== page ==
There is no reason why millions of people must get on cars, trains or transit and commute from far-flung suburbs into the central business district every day. In fact, the rise of work from home shows that this acute separation of work from living is an increasingly outmoded, expensive and unproductive legacy of the industrial age. The modern central business district with its giant office towers stacking knowledge workers and service support workers is one of the last holdovers of the from this era—a relic of a time when office workers needed to be massed together and skyscrapers stood as the physical manifestation of the all-powerful mega-corporation. High-end retail districts stand as physical symbols of the hyper-gentrified luxury city of the one percent which is why they have been targeted by the recent wave of protest and urban unrest.

EXAMINER: ‘No timetable’ for cable car return, SFMTA says

But Laubscher says the original Clay Street car in 1873 and those that followed were meant to be “functional and local transportation,” a faster, cheaper and cleaner alternative to the horse-drawn cars that struggled up and down San Francisco’s hills.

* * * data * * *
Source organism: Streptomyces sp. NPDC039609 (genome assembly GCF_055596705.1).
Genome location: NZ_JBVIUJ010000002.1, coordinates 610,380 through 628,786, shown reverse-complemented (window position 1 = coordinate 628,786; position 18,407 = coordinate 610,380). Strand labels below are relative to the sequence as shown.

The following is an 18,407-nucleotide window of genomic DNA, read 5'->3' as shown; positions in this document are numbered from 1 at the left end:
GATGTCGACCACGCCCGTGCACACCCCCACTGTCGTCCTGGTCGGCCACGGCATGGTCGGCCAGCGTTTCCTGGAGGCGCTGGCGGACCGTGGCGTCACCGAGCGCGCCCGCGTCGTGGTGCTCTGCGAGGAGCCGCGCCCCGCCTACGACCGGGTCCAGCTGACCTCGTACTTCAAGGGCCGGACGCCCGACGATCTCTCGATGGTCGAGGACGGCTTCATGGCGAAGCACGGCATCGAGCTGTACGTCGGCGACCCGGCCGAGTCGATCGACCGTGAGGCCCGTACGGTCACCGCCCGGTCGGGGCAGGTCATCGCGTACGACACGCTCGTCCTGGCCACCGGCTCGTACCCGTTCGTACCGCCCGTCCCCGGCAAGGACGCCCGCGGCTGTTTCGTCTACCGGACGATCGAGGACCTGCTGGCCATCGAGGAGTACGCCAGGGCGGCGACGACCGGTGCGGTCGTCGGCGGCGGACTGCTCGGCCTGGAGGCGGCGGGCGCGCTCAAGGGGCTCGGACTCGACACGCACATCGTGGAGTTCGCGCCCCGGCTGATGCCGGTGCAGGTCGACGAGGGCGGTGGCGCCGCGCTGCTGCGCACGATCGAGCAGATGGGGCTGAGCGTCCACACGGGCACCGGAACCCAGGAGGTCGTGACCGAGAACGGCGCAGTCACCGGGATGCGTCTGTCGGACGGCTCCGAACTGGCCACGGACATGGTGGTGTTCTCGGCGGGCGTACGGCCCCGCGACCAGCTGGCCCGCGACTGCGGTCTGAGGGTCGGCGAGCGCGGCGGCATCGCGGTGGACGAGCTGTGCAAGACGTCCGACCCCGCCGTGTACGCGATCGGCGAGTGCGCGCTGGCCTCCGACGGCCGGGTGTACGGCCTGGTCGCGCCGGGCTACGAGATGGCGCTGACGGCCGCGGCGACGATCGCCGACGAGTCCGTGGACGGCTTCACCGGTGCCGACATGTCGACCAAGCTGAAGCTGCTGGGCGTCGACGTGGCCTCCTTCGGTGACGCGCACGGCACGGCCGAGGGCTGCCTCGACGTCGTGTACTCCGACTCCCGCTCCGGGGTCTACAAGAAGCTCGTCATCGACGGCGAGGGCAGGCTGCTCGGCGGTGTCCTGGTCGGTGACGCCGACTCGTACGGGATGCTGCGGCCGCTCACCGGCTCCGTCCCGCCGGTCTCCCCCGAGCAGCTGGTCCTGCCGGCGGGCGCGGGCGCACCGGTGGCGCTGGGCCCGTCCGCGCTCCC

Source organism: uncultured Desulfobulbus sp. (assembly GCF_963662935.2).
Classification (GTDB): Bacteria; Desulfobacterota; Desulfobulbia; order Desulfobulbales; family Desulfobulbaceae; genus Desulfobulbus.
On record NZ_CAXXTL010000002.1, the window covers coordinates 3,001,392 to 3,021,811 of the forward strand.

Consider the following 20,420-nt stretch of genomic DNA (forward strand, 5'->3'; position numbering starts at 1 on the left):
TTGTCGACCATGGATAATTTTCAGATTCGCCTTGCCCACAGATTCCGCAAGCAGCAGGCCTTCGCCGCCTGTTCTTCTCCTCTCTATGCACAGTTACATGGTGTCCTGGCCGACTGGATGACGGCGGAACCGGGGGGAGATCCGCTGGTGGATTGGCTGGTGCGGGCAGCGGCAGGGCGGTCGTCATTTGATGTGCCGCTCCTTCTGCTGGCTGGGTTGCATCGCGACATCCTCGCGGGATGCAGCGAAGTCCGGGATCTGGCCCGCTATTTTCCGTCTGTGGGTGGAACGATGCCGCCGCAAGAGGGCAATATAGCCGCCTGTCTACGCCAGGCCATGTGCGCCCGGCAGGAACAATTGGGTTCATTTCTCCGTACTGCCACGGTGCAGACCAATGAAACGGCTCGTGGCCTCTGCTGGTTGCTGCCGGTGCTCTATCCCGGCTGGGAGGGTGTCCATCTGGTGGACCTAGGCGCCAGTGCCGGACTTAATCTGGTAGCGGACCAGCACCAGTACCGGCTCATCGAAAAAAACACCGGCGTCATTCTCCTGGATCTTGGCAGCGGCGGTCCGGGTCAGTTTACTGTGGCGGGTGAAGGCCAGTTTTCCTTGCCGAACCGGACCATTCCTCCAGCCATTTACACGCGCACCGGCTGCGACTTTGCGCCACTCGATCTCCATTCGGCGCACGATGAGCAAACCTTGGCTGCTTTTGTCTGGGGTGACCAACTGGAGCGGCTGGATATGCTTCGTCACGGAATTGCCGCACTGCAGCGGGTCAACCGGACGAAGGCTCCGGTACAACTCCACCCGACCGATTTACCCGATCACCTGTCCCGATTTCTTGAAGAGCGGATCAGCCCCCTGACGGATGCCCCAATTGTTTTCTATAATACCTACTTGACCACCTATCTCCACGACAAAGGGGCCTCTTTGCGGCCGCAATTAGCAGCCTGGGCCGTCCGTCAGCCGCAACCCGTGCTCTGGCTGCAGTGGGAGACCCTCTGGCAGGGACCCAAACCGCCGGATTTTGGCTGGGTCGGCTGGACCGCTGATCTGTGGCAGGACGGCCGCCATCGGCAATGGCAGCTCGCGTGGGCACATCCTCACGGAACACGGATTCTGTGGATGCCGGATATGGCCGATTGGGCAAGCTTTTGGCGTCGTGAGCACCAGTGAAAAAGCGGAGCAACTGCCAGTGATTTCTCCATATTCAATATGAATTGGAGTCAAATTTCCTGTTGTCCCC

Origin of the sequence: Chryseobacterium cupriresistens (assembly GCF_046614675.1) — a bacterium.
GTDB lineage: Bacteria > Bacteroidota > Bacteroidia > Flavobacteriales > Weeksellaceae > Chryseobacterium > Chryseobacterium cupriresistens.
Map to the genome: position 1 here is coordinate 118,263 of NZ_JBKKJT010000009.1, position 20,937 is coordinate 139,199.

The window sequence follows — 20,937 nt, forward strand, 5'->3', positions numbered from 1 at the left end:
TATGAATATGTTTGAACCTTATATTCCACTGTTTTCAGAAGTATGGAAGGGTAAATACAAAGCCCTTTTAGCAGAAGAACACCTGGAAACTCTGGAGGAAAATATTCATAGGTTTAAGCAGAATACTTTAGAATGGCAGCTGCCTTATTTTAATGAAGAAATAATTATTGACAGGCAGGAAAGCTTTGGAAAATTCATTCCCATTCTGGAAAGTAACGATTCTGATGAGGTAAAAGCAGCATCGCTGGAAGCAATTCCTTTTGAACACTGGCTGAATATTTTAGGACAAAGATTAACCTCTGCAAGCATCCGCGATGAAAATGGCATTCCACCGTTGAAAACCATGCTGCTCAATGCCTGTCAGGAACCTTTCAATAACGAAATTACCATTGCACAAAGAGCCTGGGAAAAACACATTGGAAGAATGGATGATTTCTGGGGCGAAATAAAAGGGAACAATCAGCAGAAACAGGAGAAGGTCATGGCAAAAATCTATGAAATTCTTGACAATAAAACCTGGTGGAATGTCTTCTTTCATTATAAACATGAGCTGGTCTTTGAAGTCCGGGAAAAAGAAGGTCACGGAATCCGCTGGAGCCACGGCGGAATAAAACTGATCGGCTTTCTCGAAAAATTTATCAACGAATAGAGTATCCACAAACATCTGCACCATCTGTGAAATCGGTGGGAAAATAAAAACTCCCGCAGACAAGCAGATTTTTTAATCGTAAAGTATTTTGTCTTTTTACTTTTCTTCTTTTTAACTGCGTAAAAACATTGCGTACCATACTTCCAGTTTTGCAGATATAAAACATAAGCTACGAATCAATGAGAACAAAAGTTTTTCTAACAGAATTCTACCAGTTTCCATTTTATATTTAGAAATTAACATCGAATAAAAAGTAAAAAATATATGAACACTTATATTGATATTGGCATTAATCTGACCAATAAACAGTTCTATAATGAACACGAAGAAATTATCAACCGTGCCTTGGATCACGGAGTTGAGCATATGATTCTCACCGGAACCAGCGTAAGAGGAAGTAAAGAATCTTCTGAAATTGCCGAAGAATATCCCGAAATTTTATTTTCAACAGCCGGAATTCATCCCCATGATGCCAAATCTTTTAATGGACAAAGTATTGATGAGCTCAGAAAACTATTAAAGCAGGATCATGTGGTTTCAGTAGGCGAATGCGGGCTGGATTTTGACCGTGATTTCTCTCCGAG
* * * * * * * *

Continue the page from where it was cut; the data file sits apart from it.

FORBES:How Transportation Innovation Can Support Covid-19 Recovery

The effort to create a multi-year national pilot program to test new revenue collection methods, including a “vehicle miles traveled fee,” is the right way to transform transportation systems with efficacy and effectiveness, particularly if it recognized the user’s ability to pay. This will be a critical effort to better manage congestion and emissions, as well as raise much needed funds as gas tax revenue dwindles, while narrowing socio-economic gaps. Zoning, through access restrictions and pricing, is another demonstrated tool for replacing an unsustainable commute with a sustainable one while increasing equity — if designed right and includes robust transit improvements. Technology now also allows for dynamic, variable fee or pricing systems that can account for a variety of factors, such as passengers’ ability to pay, the number of passengers in the vehicle, the time of day, the type of vehicle, and location.

CITYFIX: Public Transport After COVID-19 Lockdowns: It’s Time to Innovate and Change Benchmarks of Success